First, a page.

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Martha Lane Fox finds out how advancing technology and faster internet networks allow musicians to play together remotely. Will they change the way we make and experience music?

Martha Lane Fox explores how musicians use the internet to create and distribute their work as network speeds increase.

Twenty years ago, we connected to and disconnected from the internet with dial-up modems. With broadband technology, the internet is always there. And better connection speeds don't just mean we can download music and movies faster. They're creating new opportunities for musicians to collaborate and make music online.

Eric Whitacre's Virtual Choir features singers from countries as diverse as Syria and Cuba.

Former 10CC musician Kevin Godley wants to democratise the music business with his Whole World Band App that allows anyone to make music with musicians anywhere on the planet - even with Ronnie Wood.

Musicians at Edinburgh Napier University and the Royal College of Music in London are using new technology on high-speed research networks that allows them to play together with musicians in other countries in real-time. The Young Vic want to use similar technology to stage an international three-centre performance. New York's Metropolitan Opera say the technology will revolutionise opera performance.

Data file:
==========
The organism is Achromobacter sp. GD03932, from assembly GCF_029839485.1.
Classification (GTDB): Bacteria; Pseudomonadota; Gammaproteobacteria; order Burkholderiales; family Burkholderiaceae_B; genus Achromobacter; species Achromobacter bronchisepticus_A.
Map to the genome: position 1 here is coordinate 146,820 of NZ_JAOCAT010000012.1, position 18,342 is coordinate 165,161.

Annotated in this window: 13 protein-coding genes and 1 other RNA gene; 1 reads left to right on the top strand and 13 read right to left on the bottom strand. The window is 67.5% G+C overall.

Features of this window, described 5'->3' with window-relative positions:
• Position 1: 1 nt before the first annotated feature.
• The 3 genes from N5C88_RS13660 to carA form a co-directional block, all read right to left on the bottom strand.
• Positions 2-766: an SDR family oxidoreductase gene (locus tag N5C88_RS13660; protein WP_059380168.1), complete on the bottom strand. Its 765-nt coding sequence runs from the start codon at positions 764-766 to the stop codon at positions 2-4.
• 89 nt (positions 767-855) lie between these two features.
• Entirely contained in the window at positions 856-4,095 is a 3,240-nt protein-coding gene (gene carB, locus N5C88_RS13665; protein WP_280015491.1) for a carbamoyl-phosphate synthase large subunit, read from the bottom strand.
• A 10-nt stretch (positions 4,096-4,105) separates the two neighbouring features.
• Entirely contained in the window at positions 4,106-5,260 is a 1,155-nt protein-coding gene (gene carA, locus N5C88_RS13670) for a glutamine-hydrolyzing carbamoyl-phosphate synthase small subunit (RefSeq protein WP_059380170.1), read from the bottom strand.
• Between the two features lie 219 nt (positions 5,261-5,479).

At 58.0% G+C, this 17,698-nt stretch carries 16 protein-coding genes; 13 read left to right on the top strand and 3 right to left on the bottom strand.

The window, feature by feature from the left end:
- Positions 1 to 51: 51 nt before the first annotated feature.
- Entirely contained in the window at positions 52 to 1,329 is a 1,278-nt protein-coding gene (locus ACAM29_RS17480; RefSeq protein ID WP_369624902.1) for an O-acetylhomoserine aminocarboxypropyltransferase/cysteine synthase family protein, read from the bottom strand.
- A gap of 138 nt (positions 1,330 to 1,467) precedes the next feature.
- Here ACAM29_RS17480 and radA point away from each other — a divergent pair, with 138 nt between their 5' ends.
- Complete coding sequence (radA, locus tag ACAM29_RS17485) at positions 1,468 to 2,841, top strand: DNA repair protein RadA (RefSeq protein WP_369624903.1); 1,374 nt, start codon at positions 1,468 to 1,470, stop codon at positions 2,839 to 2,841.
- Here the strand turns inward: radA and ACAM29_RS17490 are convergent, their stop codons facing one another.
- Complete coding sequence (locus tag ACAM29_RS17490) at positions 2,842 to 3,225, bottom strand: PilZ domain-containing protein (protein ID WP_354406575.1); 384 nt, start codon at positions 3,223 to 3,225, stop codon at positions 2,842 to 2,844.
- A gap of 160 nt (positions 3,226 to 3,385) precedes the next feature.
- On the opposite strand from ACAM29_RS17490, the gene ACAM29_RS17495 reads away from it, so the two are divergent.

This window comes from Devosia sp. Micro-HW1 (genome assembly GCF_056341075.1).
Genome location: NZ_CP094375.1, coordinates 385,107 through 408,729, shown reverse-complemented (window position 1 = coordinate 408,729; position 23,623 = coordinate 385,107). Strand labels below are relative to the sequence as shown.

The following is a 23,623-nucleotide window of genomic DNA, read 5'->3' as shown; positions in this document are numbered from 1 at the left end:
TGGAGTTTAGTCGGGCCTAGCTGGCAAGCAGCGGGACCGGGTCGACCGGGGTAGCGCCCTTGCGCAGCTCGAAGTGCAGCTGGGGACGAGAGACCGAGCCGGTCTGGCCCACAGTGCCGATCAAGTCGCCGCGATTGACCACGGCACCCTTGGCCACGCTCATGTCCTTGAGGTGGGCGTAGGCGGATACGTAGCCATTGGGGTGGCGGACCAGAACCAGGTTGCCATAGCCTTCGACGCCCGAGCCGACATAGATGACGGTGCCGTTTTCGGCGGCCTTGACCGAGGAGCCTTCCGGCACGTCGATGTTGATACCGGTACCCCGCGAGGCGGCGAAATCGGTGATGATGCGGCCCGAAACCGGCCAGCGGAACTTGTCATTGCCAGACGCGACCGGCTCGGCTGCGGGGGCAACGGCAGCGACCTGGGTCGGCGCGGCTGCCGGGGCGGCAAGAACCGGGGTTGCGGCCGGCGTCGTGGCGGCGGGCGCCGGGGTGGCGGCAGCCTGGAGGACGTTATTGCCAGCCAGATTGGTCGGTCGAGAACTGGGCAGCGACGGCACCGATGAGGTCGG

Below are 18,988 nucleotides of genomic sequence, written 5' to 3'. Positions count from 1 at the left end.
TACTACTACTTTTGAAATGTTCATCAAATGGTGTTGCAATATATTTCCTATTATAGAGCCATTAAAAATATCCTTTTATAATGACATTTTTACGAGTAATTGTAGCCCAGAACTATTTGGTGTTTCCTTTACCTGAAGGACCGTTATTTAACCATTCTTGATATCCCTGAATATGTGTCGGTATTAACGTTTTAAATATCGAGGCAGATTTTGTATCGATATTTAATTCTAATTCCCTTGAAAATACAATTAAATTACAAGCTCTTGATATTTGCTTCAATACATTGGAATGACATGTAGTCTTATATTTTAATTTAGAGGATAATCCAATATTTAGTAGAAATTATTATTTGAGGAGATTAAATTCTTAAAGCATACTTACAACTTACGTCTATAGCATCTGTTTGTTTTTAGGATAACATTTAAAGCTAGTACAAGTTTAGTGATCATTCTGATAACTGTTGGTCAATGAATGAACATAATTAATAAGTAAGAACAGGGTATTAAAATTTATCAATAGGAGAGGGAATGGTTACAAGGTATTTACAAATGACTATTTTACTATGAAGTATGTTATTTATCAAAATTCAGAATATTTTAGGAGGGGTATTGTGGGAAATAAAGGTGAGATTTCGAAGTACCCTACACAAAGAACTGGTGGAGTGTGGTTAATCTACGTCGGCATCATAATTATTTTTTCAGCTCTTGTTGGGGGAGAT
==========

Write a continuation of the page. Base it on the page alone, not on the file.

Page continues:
And Ian O'Connell from Musion, the company that brought the late rapper Tupac Shakur back to life at the Coachella festival, talks about how faster networks and hologram technology mean music concerts of the future will be a whole new experience.

Producer: Gill Davies
An Overtone production for BBC Radio 4.

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28 minutes

Last on

Mon 25 May 2015 23:30

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